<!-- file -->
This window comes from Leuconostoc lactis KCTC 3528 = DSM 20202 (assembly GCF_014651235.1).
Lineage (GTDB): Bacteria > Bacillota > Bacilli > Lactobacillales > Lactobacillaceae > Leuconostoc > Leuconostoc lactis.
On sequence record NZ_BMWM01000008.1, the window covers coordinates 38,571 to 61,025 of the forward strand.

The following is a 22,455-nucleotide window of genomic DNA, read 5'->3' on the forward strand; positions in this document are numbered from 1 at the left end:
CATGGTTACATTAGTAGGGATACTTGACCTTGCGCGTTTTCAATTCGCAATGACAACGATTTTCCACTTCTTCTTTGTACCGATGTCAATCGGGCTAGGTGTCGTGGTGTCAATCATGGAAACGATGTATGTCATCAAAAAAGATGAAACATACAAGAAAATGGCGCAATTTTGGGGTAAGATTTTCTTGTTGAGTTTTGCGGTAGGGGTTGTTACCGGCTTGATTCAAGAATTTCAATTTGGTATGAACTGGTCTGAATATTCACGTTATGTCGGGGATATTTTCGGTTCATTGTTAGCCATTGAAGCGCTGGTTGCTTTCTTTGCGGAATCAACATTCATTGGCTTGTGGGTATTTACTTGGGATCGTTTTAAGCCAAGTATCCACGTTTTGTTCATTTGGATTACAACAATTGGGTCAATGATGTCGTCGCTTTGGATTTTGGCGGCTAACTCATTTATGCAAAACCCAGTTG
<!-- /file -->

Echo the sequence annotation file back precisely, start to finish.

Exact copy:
This window comes from Leuconostoc lactis KCTC 3528 = DSM 20202 (assembly GCF_014651235.1).
Lineage (GTDB): Bacteria > Bacillota > Bacilli > Lactobacillales > Lactobacillaceae > Leuconostoc > Leuconostoc lactis.
On sequence record NZ_BMWM01000008.1, the window covers coordinates 38,571 to 61,025 of the forward strand.

The following is a 22,455-nucleotide window of genomic DNA, read 5'->3' on the forward strand; positions in this document are numbered from 1 at the left end:
CATGGTTACATTAGTAGGGATACTTGACCTTGCGCGTTTTCAATTCGCAATGACAACGATTTTCCACTTCTTCTTTGTACCGATGTCAATCGGGCTAGGTGTCGTGGTGTCAATCATGGAAACGATGTATGTCATCAAAAAAGATGAAACATACAAGAAAATGGCGCAATTTTGGGGTAAGATTTTCTTGTTGAGTTTTGCGGTAGGGGTTGTTACCGGCTTGATTCAAGAATTTCAATTTGGTATGAACTGGTCTGAATATTCACGTTATGTCGGGGATATTTTCGGTTCATTGTTAGCCATTGAAGCGCTGGTTGCTTTCTTTGCGGAATCAACATTCATTGGCTTGTGGGTATTTACTTGGGATCGTTTTAAGCCAAGTATCCACGTTTTGTTCATTTGGATTACAACAATTGGGTCAATGATGTCGTCGCTTTGGATTTTGGCGGCTAACTCATTTATGCAAAACCCAGTTG